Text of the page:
ACBO President Melissa Allen with speakers Dr Charles Shidlofsky and Dr Terry Tsang.
People with visual snow syndrome constantly see the world though black and white or coloured dots. Having encountered a patient with this syndrome in her practice, optometrist Clare Campitelli attended the Australasian College of Behavioural Optometrists’ (ACBO’s) Visual Snow Syndrome conference in Sydney recently to find out more about it.
My first encounter with visual snow was in the pre-COVID era before we knew what a lockdown was – somewhere around March 2020. I remember a young high school patient who was visually irritated to the point of incapacitation by this phenomenon that he called visual snow. A type of visual static was constantly cluttering his visual experience, interfering with easy and comfortable visual processing. I wasn’t able to help resolve his symptoms at that time – it was frustrating for him and for me.
…one in 50 people have visual snow, but many do not mention it…
What Is Visual Snow?
The accepted diagnostic criteria for visual snow state that the black and white or coloured dots a patient sees must have been persisting for more than three months.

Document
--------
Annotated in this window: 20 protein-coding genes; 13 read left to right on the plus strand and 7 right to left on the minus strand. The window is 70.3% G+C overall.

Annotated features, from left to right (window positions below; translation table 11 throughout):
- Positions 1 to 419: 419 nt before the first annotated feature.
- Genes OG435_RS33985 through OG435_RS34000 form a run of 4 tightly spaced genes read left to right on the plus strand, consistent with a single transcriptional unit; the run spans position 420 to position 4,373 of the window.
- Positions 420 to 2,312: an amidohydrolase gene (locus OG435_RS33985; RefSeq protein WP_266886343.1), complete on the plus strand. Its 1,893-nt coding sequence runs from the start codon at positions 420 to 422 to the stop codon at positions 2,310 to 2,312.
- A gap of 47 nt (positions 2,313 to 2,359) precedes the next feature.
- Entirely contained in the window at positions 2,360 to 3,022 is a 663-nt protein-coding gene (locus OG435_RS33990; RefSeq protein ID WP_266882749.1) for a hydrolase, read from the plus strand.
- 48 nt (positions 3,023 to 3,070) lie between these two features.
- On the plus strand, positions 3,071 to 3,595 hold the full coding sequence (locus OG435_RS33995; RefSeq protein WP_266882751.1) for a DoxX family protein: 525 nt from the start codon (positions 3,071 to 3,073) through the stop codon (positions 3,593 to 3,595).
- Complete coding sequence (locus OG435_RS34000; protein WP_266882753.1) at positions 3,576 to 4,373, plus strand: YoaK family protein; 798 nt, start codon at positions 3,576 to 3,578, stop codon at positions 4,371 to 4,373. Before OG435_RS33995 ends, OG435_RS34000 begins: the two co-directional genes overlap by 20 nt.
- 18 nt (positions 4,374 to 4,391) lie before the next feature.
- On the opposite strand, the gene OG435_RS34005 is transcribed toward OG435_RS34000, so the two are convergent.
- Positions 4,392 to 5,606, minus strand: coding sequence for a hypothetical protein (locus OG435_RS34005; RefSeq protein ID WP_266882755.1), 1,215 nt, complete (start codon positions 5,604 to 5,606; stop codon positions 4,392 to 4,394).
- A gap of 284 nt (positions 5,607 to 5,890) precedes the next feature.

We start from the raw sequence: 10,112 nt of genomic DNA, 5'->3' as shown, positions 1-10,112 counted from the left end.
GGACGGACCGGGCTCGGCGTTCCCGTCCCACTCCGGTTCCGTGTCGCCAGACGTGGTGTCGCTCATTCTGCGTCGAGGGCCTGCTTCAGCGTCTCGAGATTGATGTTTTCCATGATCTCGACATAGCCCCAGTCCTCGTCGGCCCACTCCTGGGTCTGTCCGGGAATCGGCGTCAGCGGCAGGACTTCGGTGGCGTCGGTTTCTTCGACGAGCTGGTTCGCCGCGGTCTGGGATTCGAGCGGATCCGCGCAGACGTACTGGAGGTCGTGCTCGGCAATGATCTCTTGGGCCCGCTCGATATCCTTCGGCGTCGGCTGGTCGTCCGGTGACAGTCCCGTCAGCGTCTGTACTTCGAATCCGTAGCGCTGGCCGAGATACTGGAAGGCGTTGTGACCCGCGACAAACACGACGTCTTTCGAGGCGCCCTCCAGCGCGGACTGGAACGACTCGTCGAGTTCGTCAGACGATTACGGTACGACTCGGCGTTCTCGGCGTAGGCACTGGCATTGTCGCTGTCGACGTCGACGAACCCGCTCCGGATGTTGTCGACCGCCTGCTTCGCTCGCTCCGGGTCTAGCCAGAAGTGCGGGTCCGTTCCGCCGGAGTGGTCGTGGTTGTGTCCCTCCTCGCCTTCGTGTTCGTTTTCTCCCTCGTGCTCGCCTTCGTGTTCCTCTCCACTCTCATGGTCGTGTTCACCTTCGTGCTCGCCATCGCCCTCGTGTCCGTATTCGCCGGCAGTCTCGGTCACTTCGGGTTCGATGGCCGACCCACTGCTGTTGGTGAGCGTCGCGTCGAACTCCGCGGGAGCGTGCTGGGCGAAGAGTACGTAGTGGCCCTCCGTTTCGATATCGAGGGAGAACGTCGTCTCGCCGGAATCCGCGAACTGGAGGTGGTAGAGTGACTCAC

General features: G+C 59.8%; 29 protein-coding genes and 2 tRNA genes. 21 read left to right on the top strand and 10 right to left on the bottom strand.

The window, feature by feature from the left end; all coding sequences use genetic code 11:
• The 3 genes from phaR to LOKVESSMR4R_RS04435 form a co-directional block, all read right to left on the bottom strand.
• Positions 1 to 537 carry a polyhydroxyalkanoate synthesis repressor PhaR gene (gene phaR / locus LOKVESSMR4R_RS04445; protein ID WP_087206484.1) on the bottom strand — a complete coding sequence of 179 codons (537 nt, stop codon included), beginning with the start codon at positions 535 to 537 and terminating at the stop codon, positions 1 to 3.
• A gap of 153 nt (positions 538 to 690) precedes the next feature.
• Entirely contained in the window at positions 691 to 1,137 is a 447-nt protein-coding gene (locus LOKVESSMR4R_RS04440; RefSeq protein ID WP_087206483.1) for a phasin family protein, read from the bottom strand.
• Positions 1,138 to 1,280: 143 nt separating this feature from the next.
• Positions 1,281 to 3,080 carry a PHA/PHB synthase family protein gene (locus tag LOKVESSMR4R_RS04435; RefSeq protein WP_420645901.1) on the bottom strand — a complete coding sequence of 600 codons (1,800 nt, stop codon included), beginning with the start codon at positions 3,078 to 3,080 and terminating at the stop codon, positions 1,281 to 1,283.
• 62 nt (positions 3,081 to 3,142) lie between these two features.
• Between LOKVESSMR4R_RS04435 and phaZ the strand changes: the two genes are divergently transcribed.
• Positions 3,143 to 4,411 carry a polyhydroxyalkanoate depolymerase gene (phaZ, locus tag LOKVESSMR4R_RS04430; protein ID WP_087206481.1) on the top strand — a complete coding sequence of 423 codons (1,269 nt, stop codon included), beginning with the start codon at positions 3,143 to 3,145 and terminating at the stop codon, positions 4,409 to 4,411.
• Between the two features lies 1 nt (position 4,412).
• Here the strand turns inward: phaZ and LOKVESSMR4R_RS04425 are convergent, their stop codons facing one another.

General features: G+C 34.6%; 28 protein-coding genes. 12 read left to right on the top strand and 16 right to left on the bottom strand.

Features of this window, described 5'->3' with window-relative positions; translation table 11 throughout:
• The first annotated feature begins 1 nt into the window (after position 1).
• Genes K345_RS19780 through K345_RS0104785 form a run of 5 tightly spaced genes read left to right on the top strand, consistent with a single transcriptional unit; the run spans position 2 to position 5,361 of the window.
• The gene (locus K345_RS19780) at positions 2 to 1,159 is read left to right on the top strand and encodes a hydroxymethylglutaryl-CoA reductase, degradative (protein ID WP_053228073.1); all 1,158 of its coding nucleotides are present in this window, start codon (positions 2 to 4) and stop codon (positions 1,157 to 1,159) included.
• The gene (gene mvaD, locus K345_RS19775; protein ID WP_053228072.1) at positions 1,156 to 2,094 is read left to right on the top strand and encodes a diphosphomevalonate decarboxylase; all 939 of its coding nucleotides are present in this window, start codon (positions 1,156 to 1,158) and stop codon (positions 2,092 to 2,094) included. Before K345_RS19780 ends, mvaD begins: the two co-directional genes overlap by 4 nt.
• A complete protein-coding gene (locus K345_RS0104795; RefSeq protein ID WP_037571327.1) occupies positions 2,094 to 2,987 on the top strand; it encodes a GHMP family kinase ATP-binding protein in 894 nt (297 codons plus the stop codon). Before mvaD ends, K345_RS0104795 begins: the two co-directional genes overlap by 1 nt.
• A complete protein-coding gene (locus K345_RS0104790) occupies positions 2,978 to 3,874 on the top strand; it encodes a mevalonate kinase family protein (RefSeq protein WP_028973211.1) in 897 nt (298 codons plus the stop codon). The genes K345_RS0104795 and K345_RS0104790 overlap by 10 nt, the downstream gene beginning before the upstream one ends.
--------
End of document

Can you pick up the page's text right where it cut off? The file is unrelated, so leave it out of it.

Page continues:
Additionally, the patient must have at least two of the following four conditions:
1. Palinopsia (persistent recurrence of a visual image and/or trailing images after the stimulus has been removed),
2. Enhanced entoptic phenomena,
3. Photophobia (sensitivity or intolerance to light, which can cause some people to avoid sunlight, computers, fluorescent lights, and car headlights), and/or
4. Nyctalopia (impaired night vision).
Additionally, the patient’s symptoms will not be consistent with typical migraine visual aura and cannot be better accounted for by another disorder.
It is estimated that one in 50 people have visual snow, but many do not mention it – either because they were born with the condition, or they have learned to live with it. However, for many people, particularly when the syndrome is acquired due to stress, brain injury, or a health condition, visual snow can severely impair the ability to work and enjoy a normal life.
The Visual Snow Syndrome conference brought optometrists together to hear from international visual snow experts Dr Charles Shidlofsky and Dr Terry Tsang.